Over 50 years ago Eva and I spent part of our honeymoon in Vienna, during the frigid March of 1965. As many times as we have returned to Europe on vacation, this is the first time we have revisited Vienna, this time in the chilly month of February.
No picture captures the city’s throbbing heart better than one of its cathedral, St. Stephen, whose portal dates from about 1200 AD. After WWII, it, along with the famed opera house, were about the first public buildings to be restored. Schoolchildren donated their spare Groschen to buy the roof tiles you see here.
We have fond memories from our first visit to that sentimental city of dreams (of its glorious past) as you can imagine from hearing this rather sappy rendition of “City of My Dreams”.
Well, Vienna has changed a lot in the meanwhile, still living on its dreams of course, but now all the more vibrant, modern and commercial. This time I’m not too thrilled by it all as we spend seven days skimming the surface, but somehow not finding that old slightly down-in-the-mouth appealing texture of the past. There are all too many tourists here now to be satisfied in more modern ways. And the home folks, too.
Along Kärntner Straße you can find all the traditional stores, such as Lanz for Austrian festival clothing.
It isn’t long before hunger strikes so we wander around the back side of the cathedral a bit off the beaten path.
The Twelve Apostle Cellar looks like just the right place. We don’t let the ultra long German words and Gothic typeface repel us.
We enter through the old carriage portal and find ourselves descending a spiral staircase to an underground cellar, now restaurant. What a find!
After lunch we wander deeper into the labyrinth of streets behind the cathedral.
In front of the Regensburger Hof is a bronze statue of Johannes Gutenberg, put there in honor of the 500th anniversary of book printing in Vienna.
Long go, before cars and trollies and even electricity, this was a swanky part of town. The upper class people rode in carriages. Famous people lived here.
Leibniz was a German polymath. Although the Englishman Isaac Newton is largely credited with inventing the calculus, Leibniz did the same thing at the same time independently of Newton. Despite no-doubt groans from math students, the time for calculus had come.
Ulrich Zwingli was doing in Switzerland what Martin Luther was simultaneously doing in Germany – trying to reform various aspects of the Catholic church. He laid the groundwork for Protestantism in Switzerland, and Luther did the same in Germany. Today, both countries are strongly divided along lines laid down in the early 16th century.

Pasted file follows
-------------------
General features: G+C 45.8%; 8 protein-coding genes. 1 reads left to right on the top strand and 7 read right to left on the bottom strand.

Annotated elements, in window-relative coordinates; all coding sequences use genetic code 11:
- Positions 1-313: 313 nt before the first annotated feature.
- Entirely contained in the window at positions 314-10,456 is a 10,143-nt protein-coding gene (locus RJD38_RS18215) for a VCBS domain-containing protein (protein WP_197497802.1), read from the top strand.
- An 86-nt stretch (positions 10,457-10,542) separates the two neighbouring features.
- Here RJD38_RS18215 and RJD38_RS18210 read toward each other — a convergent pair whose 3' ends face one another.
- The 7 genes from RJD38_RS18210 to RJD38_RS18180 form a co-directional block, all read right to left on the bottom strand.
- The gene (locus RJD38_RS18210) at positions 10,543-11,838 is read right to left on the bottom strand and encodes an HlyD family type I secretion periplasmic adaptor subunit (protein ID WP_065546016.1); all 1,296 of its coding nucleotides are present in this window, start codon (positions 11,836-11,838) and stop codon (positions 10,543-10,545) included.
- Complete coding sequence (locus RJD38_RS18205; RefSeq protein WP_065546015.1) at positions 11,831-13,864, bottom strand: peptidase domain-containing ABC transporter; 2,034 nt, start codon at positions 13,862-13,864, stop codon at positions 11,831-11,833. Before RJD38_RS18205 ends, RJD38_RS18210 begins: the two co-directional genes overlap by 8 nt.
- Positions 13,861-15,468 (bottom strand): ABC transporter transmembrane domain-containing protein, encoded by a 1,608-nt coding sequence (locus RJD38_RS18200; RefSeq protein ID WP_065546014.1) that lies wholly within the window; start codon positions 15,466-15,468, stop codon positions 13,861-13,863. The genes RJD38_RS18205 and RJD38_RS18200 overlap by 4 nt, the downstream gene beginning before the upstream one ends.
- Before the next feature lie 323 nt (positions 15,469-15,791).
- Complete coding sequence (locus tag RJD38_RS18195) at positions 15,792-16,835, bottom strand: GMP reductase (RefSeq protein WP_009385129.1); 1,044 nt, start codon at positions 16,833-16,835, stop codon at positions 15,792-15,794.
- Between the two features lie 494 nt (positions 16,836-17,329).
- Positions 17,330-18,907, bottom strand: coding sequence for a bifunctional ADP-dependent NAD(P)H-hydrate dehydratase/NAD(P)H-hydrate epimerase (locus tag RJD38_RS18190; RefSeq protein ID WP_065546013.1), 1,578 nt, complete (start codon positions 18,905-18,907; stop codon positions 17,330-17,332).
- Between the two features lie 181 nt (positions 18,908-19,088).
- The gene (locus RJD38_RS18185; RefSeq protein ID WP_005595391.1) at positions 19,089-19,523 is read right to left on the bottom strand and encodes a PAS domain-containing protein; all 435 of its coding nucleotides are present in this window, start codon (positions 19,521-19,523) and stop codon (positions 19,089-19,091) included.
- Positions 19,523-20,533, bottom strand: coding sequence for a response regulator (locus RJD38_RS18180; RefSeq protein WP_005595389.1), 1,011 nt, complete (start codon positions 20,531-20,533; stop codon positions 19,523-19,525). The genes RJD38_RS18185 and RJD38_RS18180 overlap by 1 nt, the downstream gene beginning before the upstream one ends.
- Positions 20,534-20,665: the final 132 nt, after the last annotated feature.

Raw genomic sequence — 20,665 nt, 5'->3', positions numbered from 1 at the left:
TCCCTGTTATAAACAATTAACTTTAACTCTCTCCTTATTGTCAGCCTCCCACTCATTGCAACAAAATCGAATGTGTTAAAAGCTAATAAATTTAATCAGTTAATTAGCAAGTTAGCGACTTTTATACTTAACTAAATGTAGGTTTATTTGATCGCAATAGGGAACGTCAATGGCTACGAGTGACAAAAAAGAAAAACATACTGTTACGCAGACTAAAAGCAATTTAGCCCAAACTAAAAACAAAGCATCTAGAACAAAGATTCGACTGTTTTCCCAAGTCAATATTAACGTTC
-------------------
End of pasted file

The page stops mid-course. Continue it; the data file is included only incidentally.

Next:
There are many narrow ways in this part of town. This one leads to an ironmonger. On our honeymoon we bought several wrought iron pieces here. We still use them regularly. The place has been modernized. Back then when we passed on the sidewalk, sparks were flying every which way. We walked into the workplace below ground and watched the guys banging glowing metal into works of art. No eye protection offered.
As befitting a city of such historic grand stature, Vienna is full of wide plazas, huge buildings and loads of bronze statues of warriors and statesmen. In the 19th century, the old protective walls surrounding the city were torn down and the space was used for fine new government buildings and broad boulevards. But within decades, the Austro-Hungarian Empire was a thing of the past, yet these sturdy structures survived and are still in use.
It is rumored that coffee was brought to Europe when Islam laid a long term seige at the gates of Vienna. Had the gates not held, Europe today might well be Islamic rather than Christian. A slightly lesser result of the seige was the introduction of the coffee house and its pastry decadence. We finally at the end of our visit discover almost in our back yard one of those holdouts that has not given way to yet another Starbucks. We go inside and settle in for an afternoon splurge.